Managing Trauma Impact


I have a hard time with touch due to sexual trauma in my childhood, but I Have two kids who are always touching me. Is there a way to cope with all of that touching?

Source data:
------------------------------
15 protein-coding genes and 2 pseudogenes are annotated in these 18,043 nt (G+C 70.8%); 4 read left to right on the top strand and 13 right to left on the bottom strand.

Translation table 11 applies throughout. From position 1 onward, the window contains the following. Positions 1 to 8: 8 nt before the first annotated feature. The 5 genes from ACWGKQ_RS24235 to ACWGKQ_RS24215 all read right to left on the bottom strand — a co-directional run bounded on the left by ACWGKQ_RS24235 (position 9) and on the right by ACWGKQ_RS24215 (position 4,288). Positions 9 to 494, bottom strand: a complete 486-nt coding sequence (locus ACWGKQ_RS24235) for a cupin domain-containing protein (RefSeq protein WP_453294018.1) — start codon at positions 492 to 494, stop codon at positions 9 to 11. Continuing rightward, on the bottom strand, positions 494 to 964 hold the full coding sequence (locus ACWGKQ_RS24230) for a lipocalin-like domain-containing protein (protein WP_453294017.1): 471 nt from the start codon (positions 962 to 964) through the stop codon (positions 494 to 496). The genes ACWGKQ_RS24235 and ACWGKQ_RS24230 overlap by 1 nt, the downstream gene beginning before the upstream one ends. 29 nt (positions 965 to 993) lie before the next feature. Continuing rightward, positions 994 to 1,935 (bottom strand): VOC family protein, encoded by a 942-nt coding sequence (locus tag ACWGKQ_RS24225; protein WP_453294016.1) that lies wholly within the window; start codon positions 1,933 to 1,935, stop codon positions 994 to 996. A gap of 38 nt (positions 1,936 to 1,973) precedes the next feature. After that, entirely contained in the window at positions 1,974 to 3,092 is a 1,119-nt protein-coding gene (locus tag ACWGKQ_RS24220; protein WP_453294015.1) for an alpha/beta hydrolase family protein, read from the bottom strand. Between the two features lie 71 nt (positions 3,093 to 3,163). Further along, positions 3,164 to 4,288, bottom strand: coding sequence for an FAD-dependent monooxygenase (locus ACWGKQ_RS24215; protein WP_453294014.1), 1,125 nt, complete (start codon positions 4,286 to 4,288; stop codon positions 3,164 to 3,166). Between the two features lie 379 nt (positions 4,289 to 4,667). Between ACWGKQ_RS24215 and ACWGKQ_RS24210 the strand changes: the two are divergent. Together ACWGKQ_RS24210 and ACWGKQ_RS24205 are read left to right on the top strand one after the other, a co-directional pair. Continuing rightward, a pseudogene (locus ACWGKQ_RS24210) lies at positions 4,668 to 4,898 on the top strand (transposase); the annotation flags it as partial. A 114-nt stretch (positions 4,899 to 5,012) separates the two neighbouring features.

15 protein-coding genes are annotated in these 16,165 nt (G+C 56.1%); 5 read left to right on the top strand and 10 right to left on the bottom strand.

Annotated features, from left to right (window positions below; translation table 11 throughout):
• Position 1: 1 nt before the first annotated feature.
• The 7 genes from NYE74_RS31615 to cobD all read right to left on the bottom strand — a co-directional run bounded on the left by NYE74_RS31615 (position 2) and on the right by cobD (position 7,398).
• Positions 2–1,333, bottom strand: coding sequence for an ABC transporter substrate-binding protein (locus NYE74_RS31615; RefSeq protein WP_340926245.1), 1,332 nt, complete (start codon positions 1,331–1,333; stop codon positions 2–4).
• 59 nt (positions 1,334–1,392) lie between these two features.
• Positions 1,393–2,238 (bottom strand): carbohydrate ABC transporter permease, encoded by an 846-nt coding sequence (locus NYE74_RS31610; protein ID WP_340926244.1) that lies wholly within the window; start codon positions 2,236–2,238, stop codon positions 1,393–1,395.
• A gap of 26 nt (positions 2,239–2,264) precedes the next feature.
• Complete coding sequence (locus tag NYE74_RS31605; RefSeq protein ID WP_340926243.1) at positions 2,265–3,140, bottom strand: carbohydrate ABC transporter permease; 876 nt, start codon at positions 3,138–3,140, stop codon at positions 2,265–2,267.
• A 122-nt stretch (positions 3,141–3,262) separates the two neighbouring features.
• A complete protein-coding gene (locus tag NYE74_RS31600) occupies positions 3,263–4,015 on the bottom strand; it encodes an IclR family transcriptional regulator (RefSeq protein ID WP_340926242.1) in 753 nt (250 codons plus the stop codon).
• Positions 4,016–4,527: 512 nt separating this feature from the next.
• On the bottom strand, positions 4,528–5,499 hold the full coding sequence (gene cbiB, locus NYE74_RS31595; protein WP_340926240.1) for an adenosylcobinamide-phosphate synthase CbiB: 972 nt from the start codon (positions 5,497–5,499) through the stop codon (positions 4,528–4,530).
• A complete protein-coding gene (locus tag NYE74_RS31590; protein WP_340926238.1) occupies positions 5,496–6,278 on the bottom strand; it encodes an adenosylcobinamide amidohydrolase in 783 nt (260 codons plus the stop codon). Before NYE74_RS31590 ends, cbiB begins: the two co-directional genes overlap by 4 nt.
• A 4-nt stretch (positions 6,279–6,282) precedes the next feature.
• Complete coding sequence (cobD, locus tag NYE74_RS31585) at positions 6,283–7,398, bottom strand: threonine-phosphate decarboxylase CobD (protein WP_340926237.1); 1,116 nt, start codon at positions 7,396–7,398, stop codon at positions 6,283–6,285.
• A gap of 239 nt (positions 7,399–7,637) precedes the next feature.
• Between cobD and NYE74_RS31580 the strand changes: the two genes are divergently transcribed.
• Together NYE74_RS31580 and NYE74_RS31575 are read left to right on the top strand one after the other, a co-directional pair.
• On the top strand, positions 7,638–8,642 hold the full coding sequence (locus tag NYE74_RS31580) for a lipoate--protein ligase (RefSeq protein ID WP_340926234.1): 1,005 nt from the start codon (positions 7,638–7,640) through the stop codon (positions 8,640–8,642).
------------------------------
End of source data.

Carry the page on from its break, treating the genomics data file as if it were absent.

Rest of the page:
Having a hard time with physical touch after sexual trauma is normal. Even if the present touching is not sexual in nature, it can trigger past traumas when you were touched without your permission. To manage this, try to notice what physically happens to your body when someone touches you. Feelings can include shortness of breath, feelings tense, racing heartbeat, dizziness, or blurry vision. Once you notice how your body reacts to physical touch, you can better figure out how to self-soothe and manage these reactions. Next, try to establish clear boundaries of what you are and are not comfortable with. Setting boundaries is a healthy way of respecting yourself and your space. Depending on the age, boundary setting may look different. In this particular scenario, this is a great time to teach about consent and educate your children on how to set their own boundaries. A simple, age-appropriate thing you can teach your children is to ask for permission before touching or embracing someone- whether it be yourself, another family member, or a playmate. You can also model the same behavior by asking your children if it is okay if you touch them, not forcing them to hug/kiss friends or relatives, and respecting their decision if they do not want to be tickled or held. You can also help create empathy in your child by saying things like “I know you were just being silly, but when you sneak up on me and touch me when I am not ready it scares me.” This can give your child insight into why you are setting the boundaries that you are, without giving too much of your trauma history away if you are not ready to disclose it yet. Once boundaries are established, encourage yourself to explore differences in feelings of discomfort vs. feelings of danger with someone you trust. Slowly testing your limits may allow you to create new boundaries that may meet your child’s need for physical touch, while still honoring your feelings and limits. Being a parent is hard work. Resist feeling guilty and comparing yourself to others. Take it one step at a time and remember that you are doing the best you can.

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